Int J Biol Markers 2016; 31(4): e331 - e331
Article Type: EDITORIAL
Article Subject: Diagnostic Biomarkers
- • Accepted on 13/12/2016
- • Available online on 22/12/2016
- • Published online on 23/12/2016
This article is available as full text PDF.
The development of strategies to implement CPGs falls into the area of research defined as “knowledge translation” (4). In the case of circulating TMs, this area encompasses several issues, including guideline implementation and identification of questions requiring further research (4). IJBM is evaluating the opportunity of launching in 2017 a call for papers dedicated to knowledge translation on circulating TMs, in hopes that this will contribute to narrowing the gap between the rapidly growing knowledge and the clearly still ineffective clinical application of TMs.
I am therefore pleased to open this field of interest of IJBM with the publication of the English version of a guidance document aimed at assisting in the implementation of CPGs regarding the clinical use of TMs. The document was published in Italy in October 2016 by the Italian National Agency for Regional Health Services (AGENAS) on behalf of and in collaboration with 9 Italian scientific societies representative of a variety of stakeholders (5). The project was planned and managed by the Regional Center for Biomarkers of Venice, which coordinated the teamwork of an expert panel of 74 members. The guidance document in English will be published in 3 parts; the first part, appearing in the present issue, concerns the malignancies of the gastrointestinal tract; two other parts will follow in 2017.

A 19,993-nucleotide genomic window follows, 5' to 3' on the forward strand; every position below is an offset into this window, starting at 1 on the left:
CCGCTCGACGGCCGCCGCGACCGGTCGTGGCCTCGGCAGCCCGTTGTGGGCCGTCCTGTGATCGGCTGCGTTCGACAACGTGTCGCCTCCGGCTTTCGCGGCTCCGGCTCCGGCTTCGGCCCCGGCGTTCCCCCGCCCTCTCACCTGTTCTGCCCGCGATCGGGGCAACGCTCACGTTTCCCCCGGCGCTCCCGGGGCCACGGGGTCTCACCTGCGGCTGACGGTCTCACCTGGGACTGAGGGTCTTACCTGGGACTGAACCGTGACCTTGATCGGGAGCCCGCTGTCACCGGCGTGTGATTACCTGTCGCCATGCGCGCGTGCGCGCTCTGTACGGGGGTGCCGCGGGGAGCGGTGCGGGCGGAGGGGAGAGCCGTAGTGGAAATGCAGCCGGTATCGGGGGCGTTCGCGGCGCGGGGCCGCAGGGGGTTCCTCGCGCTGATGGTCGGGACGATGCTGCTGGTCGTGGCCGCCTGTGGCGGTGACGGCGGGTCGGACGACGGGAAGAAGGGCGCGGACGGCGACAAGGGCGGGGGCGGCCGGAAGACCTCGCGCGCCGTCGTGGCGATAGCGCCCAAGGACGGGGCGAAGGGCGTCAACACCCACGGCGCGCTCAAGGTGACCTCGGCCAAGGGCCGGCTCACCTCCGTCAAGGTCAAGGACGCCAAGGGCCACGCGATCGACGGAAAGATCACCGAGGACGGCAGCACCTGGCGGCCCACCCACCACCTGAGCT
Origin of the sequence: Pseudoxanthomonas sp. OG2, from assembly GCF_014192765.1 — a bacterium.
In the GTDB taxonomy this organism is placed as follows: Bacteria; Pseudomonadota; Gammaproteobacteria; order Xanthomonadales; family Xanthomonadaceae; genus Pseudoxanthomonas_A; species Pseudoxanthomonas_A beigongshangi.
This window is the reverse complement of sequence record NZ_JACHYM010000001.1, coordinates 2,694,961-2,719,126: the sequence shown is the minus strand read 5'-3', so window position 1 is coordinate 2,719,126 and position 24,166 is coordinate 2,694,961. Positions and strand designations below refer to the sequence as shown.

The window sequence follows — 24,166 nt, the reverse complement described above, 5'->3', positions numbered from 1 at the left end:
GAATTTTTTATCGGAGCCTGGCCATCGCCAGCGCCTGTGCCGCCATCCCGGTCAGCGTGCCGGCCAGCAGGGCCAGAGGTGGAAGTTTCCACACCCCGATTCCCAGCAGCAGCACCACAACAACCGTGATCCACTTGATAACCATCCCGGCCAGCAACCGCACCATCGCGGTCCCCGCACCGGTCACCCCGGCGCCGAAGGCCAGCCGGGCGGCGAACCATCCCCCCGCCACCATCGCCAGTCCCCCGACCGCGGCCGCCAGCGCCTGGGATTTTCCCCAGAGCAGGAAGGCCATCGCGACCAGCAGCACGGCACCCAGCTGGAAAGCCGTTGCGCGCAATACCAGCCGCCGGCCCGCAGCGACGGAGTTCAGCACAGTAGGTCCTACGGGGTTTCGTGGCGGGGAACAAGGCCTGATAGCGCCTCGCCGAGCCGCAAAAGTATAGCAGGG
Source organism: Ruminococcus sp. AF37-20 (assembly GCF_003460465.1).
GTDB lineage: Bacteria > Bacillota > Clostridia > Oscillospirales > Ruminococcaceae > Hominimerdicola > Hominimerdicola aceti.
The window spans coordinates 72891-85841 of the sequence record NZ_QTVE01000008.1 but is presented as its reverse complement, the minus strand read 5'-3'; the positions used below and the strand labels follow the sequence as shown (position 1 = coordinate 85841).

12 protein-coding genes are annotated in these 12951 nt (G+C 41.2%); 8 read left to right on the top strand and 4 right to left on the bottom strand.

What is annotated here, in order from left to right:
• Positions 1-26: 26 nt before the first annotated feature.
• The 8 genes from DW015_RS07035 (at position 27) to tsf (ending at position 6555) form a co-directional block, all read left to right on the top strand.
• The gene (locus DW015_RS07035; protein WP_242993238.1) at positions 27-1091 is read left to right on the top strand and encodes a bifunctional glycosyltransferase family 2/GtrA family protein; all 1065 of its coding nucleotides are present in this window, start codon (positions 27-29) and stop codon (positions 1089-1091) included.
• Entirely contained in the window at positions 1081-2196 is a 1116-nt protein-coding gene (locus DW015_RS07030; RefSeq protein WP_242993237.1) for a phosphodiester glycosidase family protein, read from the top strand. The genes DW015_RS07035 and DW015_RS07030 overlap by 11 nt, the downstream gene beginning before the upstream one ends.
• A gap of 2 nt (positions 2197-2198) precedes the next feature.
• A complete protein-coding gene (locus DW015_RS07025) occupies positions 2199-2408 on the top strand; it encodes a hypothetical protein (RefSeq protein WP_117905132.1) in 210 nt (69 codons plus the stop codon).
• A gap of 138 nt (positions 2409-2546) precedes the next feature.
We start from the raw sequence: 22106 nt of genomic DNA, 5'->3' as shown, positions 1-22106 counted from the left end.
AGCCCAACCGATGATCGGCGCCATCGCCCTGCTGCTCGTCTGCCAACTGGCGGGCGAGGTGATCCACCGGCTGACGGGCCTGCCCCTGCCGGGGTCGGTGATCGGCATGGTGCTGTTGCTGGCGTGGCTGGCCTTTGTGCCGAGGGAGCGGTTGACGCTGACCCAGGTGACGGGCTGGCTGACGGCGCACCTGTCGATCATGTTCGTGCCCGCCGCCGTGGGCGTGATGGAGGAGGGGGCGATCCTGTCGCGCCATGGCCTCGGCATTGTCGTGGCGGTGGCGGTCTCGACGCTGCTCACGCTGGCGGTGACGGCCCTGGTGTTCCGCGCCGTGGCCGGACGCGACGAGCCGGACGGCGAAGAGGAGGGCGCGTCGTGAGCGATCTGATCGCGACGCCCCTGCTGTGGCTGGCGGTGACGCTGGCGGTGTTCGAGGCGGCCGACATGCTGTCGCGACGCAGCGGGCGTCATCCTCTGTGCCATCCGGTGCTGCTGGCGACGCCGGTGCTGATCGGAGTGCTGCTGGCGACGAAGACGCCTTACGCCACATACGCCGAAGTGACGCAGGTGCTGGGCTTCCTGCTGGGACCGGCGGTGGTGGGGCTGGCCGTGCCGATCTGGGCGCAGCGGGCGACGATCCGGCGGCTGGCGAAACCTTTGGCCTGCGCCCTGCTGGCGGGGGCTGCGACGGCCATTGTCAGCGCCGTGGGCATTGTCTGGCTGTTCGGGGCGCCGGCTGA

The project was grounded on the awareness that different CPGs may assume different positions on the same clinical question; in fact, some CPGs formulate recommendations while others do not, or there may be poor consistency between recommendations put forward by different CPGs. We therefore developed a tool to summarize the information on circulating TMs offered by the available CPGs on solid tumors, using a structured and rigorous methodology. The goal is to supply health care providers and policy makers facing clinical questions where the use of a TM could be considered with all possible evidence-based choices. Recommendations were extracted from CPGs and ordered by individual malignancies. They were clustered according to a set of clinical questions and summarized, at increasing levels of synthesis, into
We sincerely hope that the publication of the present guidance document (6) will stimulate extensive discussion and promote commentaries and debate, with the ultimate ambition of improving the appropriate use of TMs but also optimizing the proposed model of comparative summary of the available evidence to facilitate extensive dissemination and consultation of the guidance provided.